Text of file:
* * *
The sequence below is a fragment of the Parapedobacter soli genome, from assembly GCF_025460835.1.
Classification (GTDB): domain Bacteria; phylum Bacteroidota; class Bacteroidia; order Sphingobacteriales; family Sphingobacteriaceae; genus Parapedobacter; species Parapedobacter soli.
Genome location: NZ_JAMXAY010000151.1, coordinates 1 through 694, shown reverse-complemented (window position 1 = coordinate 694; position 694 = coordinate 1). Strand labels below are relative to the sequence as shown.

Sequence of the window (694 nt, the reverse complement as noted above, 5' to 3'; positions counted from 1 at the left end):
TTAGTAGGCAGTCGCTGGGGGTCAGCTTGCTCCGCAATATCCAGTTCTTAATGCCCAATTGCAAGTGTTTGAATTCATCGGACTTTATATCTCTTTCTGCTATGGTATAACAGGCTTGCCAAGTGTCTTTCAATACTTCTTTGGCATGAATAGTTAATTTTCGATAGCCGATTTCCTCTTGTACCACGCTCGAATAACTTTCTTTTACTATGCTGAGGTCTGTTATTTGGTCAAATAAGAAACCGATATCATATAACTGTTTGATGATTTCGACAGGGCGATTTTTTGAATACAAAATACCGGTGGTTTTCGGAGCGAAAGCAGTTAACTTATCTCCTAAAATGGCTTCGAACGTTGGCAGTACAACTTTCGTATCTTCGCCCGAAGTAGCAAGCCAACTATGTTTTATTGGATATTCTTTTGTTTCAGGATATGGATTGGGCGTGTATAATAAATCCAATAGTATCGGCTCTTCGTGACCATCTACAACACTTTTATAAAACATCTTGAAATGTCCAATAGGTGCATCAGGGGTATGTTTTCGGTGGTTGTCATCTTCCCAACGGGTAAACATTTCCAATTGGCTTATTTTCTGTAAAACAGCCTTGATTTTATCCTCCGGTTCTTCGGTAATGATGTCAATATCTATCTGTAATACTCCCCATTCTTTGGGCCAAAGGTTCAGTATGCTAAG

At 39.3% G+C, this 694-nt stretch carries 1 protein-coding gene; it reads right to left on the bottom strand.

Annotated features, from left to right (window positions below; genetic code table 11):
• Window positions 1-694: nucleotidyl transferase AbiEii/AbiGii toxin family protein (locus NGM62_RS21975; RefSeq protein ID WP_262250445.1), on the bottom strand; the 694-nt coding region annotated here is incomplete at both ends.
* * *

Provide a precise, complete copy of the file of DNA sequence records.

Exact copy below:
The sequence below is a fragment of the Parapedobacter soli genome, from assembly GCF_025460835.1.
Classification (GTDB): domain Bacteria; phylum Bacteroidota; class Bacteroidia; order Sphingobacteriales; family Sphingobacteriaceae; genus Parapedobacter; species Parapedobacter soli.
Genome location: NZ_JAMXAY010000151.1, coordinates 1 through 694, shown reverse-complemented (window position 1 = coordinate 694; position 694 = coordinate 1). Strand labels below are relative to the sequence as shown.

Sequence of the window (694 nt, the reverse complement as noted above, 5' to 3'; positions counted from 1 at the left end):
TTAGTAGGCAGTCGCTGGGGGTCAGCTTGCTCCGCAATATCCAGTTCTTAATGCCCAATTGCAAGTGTTTGAATTCATCGGACTTTATATCTCTTTCTGCTATGGTATAACAGGCTTGCCAAGTGTCTTTCAATACTTCTTTGGCATGAATAGTTAATTTTCGATAGCCGATTTCCTCTTGTACCACGCTCGAATAACTTTCTTTTACTATGCTGAGGTCTGTTATTTGGTCAAATAAGAAACCGATATCATATAACTGTTTGATGATTTCGACAGGGCGATTTTTTGAATACAAAATACCGGTGGTTTTCGGAGCGAAAGCAGTTAACTTATCTCCTAAAATGGCTTCGAACGTTGGCAGTACAACTTTCGTATCTTCGCCCGAAGTAGCAAGCCAACTATGTTTTATTGGATATTCTTTTGTTTCAGGATATGGATTGGGCGTGTATAATAAATCCAATAGTATCGGCTCTTCGTGACCATCTACAACACTTTTATAAAACATCTTGAAATGTCCAATAGGTGCATCAGGGGTATGTTTTCGGTGGTTGTCATCTTCCCAACGGGTAAACATTTCCAATTGGCTTATTTTCTGTAAAACAGCCTTGATTTTATCCTCCGGTTCTTCGGTAATGATGTCAATATCTATCTGTAATACTCCCCATTCTTTGGGCCAAAGGTTCAGTATGCTAAG

At 39.3% G+C, this 694-nt stretch carries 1 protein-coding gene; it reads right to left on the bottom strand.

Annotated features, from left to right (window positions below; genetic code table 11):
• Window positions 1-694: nucleotidyl transferase AbiEii/AbiGii toxin family protein (locus NGM62_RS21975; RefSeq protein ID WP_262250445.1), on the bottom strand; the 694-nt coding region annotated here is incomplete at both ends.